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action of these proteins is distinct but overlapping with that of severing
proteins of the gelsolin/villin family. Phosphoinisotides appear to inhibit the
function of gelsolin family, CapZ family and ADF/cofilin family members
while calcium positively regulates the function of proteins of the gelsolin
family. Phosphorylation but not calcium appears to regulate the activity of
ADF/cofilin proteins (for general review see Cooper and Schafer, 2000).
Although the major proteins involved in the actin dynamics are well
identified, it is not clear how these proteins are involved in the integration of
signals that initiate motility or maintain chemotaxis toward or away from a
stimulus source. Further studies remain to be conducted in order better to
understand the role of the actin dynamics in specialized cells such as
enterocytes. This process may be important for intestinal cell plasticity in
response to extracellular signals or cell damage. We propose that the
epithelial-mesenchymal transition process requires both the recruitment of
apical actin and actin-binding proteins bearing multifunctional properties,
such as villin which, with enrichment at the cell leading edge, provide the
dynamic process necessary for cell propulsion. As a general principle we
suggest that the signalling events leading to actin dynamics are mediated by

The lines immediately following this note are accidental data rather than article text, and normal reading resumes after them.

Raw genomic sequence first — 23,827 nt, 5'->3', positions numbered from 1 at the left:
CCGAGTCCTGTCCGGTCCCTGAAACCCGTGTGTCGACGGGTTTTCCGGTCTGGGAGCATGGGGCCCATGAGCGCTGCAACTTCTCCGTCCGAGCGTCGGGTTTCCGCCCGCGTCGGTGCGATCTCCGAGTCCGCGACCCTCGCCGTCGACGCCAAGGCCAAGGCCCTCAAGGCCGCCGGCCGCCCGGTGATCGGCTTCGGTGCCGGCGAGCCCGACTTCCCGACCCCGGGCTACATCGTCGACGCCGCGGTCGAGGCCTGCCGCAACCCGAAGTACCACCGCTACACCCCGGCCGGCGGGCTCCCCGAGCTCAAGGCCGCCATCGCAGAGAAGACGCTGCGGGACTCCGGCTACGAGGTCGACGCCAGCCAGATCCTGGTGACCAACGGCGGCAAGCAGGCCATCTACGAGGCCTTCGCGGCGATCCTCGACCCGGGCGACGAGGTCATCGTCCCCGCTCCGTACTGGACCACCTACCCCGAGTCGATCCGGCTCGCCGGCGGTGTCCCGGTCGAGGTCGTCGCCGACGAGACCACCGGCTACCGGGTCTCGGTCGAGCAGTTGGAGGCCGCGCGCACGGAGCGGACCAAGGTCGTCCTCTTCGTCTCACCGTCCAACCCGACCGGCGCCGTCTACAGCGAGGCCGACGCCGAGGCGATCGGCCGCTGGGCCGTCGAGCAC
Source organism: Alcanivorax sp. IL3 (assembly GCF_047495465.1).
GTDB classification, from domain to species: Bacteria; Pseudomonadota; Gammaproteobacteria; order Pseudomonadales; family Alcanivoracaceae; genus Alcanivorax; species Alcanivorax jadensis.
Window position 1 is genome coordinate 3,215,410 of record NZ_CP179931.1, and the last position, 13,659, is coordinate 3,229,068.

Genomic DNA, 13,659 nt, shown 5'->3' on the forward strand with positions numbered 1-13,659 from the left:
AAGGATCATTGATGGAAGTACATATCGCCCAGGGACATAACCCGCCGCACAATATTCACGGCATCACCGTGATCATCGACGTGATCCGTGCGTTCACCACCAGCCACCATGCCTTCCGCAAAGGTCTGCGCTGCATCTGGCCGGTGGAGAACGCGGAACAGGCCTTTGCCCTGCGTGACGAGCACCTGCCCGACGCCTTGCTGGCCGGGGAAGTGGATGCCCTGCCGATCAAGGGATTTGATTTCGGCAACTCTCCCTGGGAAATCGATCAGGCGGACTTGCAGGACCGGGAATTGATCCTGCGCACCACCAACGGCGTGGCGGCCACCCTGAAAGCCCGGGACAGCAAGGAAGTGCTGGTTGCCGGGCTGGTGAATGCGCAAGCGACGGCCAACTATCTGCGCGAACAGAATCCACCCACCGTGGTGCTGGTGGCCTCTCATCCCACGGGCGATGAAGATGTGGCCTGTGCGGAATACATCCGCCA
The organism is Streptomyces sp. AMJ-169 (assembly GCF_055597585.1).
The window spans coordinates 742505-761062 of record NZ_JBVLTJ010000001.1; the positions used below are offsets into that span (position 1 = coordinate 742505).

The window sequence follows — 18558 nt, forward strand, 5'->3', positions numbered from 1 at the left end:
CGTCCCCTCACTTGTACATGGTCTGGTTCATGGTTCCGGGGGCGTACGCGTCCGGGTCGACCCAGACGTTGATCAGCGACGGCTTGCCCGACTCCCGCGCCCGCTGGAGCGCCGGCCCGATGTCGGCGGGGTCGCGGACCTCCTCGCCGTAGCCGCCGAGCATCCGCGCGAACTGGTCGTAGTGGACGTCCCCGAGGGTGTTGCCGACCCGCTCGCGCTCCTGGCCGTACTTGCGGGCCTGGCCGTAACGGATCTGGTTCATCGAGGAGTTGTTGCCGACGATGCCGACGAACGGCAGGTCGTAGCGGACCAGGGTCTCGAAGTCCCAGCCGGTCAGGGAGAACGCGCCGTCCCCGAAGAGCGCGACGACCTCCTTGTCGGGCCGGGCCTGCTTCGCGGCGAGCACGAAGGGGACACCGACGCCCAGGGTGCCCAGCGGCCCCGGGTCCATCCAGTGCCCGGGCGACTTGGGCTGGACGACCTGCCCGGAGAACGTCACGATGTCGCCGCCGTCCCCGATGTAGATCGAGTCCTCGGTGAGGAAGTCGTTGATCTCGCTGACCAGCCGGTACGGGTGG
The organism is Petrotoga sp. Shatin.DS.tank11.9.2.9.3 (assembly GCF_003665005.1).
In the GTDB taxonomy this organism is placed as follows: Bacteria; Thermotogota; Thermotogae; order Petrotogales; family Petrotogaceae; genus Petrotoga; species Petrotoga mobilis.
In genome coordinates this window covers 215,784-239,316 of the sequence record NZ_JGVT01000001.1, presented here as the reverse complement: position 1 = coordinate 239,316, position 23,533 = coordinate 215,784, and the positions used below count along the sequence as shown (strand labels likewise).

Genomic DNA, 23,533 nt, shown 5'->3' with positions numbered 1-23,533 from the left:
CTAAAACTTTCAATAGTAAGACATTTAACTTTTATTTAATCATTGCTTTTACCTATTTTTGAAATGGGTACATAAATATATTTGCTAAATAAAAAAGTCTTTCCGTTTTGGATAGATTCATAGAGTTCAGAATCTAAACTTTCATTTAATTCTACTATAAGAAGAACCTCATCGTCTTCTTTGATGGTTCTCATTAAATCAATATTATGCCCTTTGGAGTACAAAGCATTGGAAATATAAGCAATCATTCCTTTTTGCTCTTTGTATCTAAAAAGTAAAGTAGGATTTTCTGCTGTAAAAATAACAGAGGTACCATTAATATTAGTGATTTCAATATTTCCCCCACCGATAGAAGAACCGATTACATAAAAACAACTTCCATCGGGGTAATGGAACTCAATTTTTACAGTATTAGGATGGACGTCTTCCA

proteins which are specific to the cell lineage considered and are therefore
recruited to assure dynamic functions, thus increasing the e ciency of the
cellular response. This adaptative process is necessary for epithelial cells to
make a rapid and e cient response to extracellular signals during
physiological or pathological situations without any de novo protein synthesis.
Conversely, we wonder how a protein whose expression is restricted to a
defined tissue can be integrated into signalling pathways but may play an
active role when expressed in another cellular context? MDCK cells, routinely
used for cell motility and morphogenesis experiments, are able easily to
perform the epithelium-mesenchyme transition by using some components of
the minimal molecular machinery described in the previous section. Addition
of villin to a cell that does not express this multifunctional protein can lead to
an increased turnover of actin monomers in the polymerization/depolymer-
ization cycle of actin that controls the dynamics of cell motility, thus acting as
a potentiator (Figure 15.3).
The role of villin in actin dynamics can be due to its severing and/or capping
property. The severing property of villin has been shown to be regulated by its
phosphorylation state (Zhai et al., 2002). Indeed phosphorylated villin is
known to increase actin severing, in vitro. It would thus be interesting to
analyse the consequence of its phosphorylation status in the regulation of
brush border actin dynamics. Moreover, actin dynamics have been shown to
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